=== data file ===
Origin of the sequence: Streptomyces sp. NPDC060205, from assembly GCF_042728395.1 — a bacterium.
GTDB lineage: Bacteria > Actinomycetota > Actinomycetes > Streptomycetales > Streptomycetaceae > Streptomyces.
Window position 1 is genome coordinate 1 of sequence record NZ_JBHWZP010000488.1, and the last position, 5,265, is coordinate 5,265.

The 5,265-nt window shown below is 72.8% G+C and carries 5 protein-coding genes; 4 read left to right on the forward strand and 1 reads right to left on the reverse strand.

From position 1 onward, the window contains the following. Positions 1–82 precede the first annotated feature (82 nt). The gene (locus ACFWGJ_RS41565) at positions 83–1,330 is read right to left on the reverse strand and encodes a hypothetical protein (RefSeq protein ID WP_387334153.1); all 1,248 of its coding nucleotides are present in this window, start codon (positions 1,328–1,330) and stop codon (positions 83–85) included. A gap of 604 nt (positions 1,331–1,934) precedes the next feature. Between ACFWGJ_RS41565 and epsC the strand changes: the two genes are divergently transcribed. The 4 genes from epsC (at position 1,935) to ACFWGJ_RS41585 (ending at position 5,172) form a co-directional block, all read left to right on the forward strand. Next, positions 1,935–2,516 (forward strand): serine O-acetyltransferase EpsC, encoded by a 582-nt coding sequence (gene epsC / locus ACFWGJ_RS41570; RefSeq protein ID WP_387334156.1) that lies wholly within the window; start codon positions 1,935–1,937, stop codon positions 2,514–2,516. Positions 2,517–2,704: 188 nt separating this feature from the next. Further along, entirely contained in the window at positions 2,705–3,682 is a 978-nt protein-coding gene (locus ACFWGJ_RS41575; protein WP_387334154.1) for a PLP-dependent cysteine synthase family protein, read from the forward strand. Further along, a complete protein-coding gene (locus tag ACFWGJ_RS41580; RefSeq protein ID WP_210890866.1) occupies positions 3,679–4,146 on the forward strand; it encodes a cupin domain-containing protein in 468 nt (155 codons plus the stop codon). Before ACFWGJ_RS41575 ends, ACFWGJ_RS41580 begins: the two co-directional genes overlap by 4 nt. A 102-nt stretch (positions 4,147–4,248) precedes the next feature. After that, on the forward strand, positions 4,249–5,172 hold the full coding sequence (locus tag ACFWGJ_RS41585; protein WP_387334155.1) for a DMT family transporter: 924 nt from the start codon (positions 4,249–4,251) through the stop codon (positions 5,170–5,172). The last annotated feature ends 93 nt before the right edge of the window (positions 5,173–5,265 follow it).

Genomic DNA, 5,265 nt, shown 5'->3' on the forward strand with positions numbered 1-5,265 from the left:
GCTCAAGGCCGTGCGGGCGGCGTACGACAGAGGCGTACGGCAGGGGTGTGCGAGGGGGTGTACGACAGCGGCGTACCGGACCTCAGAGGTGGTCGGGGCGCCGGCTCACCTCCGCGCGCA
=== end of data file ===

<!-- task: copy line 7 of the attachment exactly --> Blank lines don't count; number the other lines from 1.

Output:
GCTCAAGGCCGTGCGGGCGGCGTACGACAGAGGCGTACGGCAGGGGTGTGCGAGGGGGTGTACGACAGCGGCGTACCGGACCTCAGAGGTGGTCGGGGCGCCGGCTCACCTCCGCGCGCA